She stayed home all her life (she does help with FIL's business at times) and never had a real "career" so it's very supportive, but I wish I could feel as confident that I really can stay home for good! (which I wil do if we find we can afford it-- right now we're taking it step by step).

So overall that's pretty supportive. Not even any neg comments from fellow teachers/friends who are due the same time as me, or have recently had babes and are having more... everyone has at least been too polite to say anything
 

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Discussion Starter · #6 ·
Maybe the US is different on this point, compared to Europe- it sounds wonderful with all the positive reactions. Here most people find it very strange that I would put my education on hold like that and that I will wait until dd is that old (3 yrs
) before putting her in kindergarten. It's as if they picture her locked in the house without contact to anyone but me...
 

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I get mostly support, too, but everyone I know has been/will be a SAHM at some point. Except for one SIL--but her dh was a SAHD for many, many years (their youngest is 14, and he's been back at work maybe 4 years).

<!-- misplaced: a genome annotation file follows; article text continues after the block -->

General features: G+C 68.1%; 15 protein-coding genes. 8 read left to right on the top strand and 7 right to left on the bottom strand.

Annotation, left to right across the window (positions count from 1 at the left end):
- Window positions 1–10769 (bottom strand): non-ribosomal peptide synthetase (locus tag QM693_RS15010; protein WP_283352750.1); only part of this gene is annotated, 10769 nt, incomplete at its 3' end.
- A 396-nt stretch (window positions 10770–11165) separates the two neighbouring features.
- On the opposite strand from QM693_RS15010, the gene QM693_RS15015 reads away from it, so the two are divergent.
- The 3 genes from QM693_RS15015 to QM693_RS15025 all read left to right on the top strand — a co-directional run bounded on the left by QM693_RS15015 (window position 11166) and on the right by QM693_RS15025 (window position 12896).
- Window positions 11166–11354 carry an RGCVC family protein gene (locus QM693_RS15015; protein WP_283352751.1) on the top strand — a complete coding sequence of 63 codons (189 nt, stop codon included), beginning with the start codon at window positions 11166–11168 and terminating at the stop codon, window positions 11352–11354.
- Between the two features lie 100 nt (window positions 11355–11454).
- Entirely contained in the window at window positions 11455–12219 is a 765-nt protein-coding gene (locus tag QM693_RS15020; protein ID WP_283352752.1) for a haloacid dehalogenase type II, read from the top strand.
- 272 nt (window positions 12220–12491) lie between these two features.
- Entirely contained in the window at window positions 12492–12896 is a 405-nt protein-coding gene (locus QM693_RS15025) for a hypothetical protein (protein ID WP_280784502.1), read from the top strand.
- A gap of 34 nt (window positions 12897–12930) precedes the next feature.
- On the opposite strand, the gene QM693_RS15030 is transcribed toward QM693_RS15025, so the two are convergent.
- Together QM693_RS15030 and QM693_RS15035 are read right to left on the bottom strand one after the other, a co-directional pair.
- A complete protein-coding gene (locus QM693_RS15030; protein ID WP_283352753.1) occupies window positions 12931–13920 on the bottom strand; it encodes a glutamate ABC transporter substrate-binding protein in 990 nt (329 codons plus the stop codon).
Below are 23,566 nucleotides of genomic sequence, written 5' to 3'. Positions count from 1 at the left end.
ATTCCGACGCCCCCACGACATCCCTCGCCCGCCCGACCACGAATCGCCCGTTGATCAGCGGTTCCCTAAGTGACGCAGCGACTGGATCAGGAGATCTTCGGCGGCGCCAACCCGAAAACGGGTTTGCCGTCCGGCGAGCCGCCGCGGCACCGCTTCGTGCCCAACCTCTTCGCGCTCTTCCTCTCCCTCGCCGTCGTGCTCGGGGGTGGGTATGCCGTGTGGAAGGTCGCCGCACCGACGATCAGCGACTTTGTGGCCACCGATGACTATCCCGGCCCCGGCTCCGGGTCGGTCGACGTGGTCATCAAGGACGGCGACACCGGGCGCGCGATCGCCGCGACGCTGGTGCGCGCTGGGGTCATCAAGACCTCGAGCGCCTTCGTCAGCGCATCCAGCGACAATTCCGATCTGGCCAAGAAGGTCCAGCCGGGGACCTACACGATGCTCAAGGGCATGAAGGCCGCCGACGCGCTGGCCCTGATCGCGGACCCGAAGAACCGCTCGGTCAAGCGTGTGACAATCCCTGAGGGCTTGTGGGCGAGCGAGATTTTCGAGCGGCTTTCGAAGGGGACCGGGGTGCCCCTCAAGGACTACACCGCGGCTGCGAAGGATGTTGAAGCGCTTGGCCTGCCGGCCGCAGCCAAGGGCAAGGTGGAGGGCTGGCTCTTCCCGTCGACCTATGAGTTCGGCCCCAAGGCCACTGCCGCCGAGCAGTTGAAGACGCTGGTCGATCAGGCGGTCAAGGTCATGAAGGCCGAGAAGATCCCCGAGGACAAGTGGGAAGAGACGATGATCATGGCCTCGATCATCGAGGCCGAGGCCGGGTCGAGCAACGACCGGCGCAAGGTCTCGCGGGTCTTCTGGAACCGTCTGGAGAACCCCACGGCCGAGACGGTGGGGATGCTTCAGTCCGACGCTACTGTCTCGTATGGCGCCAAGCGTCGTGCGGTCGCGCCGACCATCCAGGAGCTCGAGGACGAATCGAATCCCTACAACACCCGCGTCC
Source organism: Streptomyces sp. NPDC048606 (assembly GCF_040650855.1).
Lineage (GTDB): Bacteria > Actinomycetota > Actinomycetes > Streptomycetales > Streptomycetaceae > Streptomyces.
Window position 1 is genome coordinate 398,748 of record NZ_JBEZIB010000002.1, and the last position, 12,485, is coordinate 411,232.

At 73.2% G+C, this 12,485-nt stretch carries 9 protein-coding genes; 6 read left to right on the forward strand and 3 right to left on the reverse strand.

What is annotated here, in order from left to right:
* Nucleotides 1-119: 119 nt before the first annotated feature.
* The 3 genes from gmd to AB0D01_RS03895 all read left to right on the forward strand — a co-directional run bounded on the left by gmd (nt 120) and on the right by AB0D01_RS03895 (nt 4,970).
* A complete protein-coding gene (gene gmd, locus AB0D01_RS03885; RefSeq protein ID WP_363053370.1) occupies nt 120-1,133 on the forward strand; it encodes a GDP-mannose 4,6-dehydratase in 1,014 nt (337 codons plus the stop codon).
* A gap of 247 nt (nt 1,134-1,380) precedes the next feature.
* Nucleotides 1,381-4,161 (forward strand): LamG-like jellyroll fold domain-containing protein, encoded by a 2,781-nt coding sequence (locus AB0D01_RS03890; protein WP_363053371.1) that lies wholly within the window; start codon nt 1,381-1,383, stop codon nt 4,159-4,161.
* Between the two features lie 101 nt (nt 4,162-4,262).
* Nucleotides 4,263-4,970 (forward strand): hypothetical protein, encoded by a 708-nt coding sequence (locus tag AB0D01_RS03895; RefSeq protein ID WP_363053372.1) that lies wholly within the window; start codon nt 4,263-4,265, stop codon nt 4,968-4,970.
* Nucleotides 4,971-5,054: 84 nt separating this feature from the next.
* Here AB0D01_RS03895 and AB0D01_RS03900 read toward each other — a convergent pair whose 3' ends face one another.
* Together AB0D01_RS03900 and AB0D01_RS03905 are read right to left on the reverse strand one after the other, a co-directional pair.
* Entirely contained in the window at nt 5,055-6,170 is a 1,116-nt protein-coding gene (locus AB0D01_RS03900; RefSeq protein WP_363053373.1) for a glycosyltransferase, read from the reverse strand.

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I haven't gotten any negative responses at all. I quit working in August and most of my coworkers were jealous.
Even my neighbor who is an office manager for a big lawfirm ($$$$) said that she couldn't do it (likes her toys too much), but she thought it was great that I did.

I'm not on a 2.5 year leave, either. I'm home.
 

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Quote:

Originally Posted by Midwitch View Post
Maybe the US is different on this point, compared to Europe- it sounds wonderful with all the positive reactions. Here most people find it very strange that I would put my education on hold like that and that I will wait until dd is that old (3 yrs
) before putting her in kindergarten. It's as if they picture her locked in the house without contact to anyone but me...
Just out of curiosity, where do you live in Europe? Dh is from Europe and I've lived in two different countries and visited most of the rest of them (in the West) and I've always seen that everywhere in Europe everyone is very supportive (even encouraging) of mothers staying at home. My dh was very supportive (of course all of the women in his family are sahms) even though I was making about 70k/yr. when I quit. I'm just really, very surprised to hear that anywhere in Europe would be less sympathetic to SAHMs than the US. These are generalizations, of course, and every individual situation is different. Does it make a difference there that it's your education and not your career that you are putting on hold?